More information on employer sponsored health care

Employer Based Health Coverage: Healthy Workers and Employee Retention

Employers want healthy workers, and that providing them with the access and resources needed means to support good health, seek preventative care, treat illnesses and injuries, and take their prescribed medication. Health benefits that provide access to affordable care and medication are also powerful employee retention tools. This is why employer-based health insurance is foundational to American health care as well as our economy.​

There are at least 177 million Americans with employer-based health coverage, compared with 120 million with other coverage and 28 million uninsured.​

Employer-based health insurance can be either fully-insured or self-funded.

Fully-Insured Plans & Self-Funded Plans

Both fully-insured and self-funded plans are used by employers to support good health among employees and as a job recruitment and retention tool.

In a fully-insured health plan, the employer pays a premium to a health insurance company. The health insurance company administers the plan and assumes the risk for large claims.
  • Potentially higher costs for employers
  • Less risk to employers
In a self-funded health plan, an employer uses its own funds to provide health coverage. A self-funded plan can reduce costs to an employer, especially if employees are relatively healthy and do not use the plan benefits very much. It also assumes a level of risk for the employer. Of the 177 million Americans receiving employer-based health coverage, over 60% are on self-funded plans.
  • Potentially lower costs for employers
  • More risk for employers

Self-funded Plans: History & Implications of ERISA Law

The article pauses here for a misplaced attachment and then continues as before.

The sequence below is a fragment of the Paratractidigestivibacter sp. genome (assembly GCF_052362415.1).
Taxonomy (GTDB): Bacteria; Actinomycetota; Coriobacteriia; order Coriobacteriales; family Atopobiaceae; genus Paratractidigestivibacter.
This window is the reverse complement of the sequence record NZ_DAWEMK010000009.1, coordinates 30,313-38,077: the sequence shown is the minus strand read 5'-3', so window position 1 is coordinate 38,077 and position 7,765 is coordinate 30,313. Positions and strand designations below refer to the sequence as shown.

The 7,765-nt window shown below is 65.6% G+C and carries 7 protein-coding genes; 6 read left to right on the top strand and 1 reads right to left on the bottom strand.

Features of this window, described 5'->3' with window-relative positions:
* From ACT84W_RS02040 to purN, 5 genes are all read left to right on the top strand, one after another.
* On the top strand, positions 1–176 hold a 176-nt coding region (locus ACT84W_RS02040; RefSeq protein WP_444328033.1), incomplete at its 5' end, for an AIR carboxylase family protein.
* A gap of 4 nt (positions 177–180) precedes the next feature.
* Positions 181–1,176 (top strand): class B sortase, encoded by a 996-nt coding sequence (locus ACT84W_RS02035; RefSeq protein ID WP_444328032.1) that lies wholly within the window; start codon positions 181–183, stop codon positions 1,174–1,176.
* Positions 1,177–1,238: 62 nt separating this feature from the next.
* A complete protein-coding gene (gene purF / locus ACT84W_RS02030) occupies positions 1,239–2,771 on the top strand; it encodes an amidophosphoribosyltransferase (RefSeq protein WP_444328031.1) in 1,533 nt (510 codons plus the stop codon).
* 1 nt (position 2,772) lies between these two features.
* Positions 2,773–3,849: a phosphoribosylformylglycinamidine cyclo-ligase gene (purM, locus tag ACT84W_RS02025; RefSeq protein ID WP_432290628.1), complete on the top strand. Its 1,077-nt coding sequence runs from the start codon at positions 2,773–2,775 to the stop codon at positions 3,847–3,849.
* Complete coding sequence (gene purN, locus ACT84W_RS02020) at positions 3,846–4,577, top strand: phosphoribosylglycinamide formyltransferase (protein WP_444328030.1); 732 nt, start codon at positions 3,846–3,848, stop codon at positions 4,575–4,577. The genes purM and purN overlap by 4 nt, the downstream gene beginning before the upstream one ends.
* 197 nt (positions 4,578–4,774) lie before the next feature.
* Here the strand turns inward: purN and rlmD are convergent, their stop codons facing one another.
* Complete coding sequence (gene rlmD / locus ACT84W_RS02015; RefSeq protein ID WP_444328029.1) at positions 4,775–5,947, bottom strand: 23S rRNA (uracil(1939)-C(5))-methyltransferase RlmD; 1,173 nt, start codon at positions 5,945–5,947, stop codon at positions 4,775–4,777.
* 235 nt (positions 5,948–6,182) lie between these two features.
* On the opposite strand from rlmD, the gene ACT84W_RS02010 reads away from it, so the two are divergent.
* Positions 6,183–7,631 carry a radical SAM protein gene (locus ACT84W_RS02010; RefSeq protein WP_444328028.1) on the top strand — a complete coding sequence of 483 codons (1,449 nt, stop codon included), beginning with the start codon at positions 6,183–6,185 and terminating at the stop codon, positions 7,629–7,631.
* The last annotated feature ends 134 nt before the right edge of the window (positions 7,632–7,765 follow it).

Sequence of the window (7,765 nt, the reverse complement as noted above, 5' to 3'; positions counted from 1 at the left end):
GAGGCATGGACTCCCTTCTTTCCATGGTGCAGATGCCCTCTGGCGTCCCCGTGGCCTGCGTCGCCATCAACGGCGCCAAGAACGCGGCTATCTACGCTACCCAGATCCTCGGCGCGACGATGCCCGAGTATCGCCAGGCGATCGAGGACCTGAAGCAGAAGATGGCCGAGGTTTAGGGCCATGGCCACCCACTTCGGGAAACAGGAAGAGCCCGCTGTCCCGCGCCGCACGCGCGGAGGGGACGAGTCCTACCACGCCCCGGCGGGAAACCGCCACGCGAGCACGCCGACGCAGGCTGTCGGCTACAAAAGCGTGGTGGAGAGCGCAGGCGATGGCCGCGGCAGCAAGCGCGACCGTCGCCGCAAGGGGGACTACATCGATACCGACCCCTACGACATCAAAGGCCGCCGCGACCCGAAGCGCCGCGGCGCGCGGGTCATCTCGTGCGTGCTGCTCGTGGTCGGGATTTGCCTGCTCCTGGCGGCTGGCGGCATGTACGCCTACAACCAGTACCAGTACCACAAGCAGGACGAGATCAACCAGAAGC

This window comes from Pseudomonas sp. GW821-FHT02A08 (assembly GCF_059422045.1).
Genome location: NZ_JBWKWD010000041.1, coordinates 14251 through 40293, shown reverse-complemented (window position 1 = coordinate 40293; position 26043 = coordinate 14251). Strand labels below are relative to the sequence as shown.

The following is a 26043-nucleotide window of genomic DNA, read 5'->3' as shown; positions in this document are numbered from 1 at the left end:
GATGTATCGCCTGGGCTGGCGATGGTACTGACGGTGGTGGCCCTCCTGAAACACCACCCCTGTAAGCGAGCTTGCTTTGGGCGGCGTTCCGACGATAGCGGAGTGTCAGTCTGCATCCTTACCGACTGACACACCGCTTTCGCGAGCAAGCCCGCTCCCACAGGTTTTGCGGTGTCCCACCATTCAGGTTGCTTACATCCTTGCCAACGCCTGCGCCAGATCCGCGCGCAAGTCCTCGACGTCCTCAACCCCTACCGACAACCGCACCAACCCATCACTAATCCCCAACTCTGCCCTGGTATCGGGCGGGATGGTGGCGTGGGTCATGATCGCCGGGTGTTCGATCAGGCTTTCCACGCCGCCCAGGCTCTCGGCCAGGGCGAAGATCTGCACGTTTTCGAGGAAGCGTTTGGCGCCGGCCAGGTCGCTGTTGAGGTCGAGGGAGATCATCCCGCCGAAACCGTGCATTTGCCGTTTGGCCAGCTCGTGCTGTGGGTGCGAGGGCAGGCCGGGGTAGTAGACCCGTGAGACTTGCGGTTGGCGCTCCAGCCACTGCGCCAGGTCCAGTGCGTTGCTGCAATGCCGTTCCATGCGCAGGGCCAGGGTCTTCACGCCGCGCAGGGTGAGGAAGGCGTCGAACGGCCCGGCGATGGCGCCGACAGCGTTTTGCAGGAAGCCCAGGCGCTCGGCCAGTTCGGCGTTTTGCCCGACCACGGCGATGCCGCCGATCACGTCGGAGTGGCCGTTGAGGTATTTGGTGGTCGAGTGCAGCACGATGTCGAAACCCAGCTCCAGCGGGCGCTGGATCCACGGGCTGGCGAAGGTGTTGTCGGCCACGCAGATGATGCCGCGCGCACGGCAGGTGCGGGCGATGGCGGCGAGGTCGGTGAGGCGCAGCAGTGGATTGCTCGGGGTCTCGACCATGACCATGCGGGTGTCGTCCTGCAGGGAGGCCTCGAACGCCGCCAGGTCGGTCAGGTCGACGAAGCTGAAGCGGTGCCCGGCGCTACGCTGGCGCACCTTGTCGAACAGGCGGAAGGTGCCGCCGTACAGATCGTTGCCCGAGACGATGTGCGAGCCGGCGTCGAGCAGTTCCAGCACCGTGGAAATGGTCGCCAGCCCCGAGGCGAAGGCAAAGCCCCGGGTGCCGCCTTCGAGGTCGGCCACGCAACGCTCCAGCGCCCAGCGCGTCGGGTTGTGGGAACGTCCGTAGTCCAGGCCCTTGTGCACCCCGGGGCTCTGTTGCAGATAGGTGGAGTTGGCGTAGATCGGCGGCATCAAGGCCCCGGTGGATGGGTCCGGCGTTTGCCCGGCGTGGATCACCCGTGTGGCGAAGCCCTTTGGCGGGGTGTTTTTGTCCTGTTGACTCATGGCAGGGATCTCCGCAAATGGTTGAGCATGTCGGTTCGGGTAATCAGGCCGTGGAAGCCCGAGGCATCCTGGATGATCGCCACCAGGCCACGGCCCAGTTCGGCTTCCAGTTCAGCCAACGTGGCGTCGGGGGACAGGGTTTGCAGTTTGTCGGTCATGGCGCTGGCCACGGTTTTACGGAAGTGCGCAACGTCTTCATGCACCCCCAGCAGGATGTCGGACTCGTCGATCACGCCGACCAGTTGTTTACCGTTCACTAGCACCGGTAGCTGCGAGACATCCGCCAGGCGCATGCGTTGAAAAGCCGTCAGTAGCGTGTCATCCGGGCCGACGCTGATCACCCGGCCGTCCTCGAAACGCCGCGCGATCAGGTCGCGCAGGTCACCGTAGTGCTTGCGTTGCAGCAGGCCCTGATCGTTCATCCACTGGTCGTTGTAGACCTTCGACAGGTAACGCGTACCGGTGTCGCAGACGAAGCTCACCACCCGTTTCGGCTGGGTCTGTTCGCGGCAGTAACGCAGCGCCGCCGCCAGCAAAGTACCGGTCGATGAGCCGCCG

Self-funded plans are traditionally governed by federal, not state law.

Self-funded health plans have traditionally been governed by the provisions of the Employee Retirement Income Security Act (ERISA). According to the U.S. Department of Labor, the provisions of ERISA “were enacted to address public concern that funds of private pension plans were being mismanaged and abused. ERISA was the culmination of a long line of legislation concerned with the labor and tax aspects of employee benefit plans. Since its enactment in 1974, ERISA has been amended to meet the changing retirement and health care needs of employees and their families.”

Employers often choose self-funded ERISA-governed plans to provide savings, stability, and consistency across multiple states.

Because self-funded plans are governed by federal ERISA law, they are exempt from many new mandates and red tape proposed by state lawmakers and regulators. For larger companies with younger, healthier workforces, ERISA plans can offer pronounced savings over fully-insured options.

Companies with self-funded plans operating in multiple states have been able to operate under one regulatory framework governed by federal ERISA law. Multi-state companies with fully-insured plans, on the other hand, must navigate a complicated patchwork of state laws governing health insurance requirements. This can present compliance challenges, introduce significant variance in costs from one state to another, and create an environment where employees in one state receive significantly richer benefits than employees in another.

ERISA & Self-Funded Plans are Under Attack

For nearly 50 years, ERISA has prevented state legislators from preempting federal laws governing self-funded plans. This means employers with self-funded plans could expect consistency across state lines. However, a 2020 U.S. Supreme Court decision in Rutledge v. PCMA has jeopardized those federal protections. The Rutledge decision upheld an Arkansas law that required PBMs to reimburse pharmacists at certain levels. The decision has emboldened a wave of state-level activism driven by lobbyists for Big Pharma and independent pharmacists who are looking to increase their profits. Today, those lobbyists are pushing legislation aimed at boosting their profits by undermining self-funded plans, further diminishing ERISA law, and undercutting a PBM’s ability to negotiate lower drug prices.

Some examples of these proposed policies include:

In states where these attacks on private health insurance and prescription drug coverage are successful, the cost of prescription drugs could increase by billions of dollars in the next decade. Those costs will be borne by employers and their employee policyholders.

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Save our Benefits Maryland is a coalition of Maryland leaders dedicated to keeping health benefits affordable and accessible for employers and employees.

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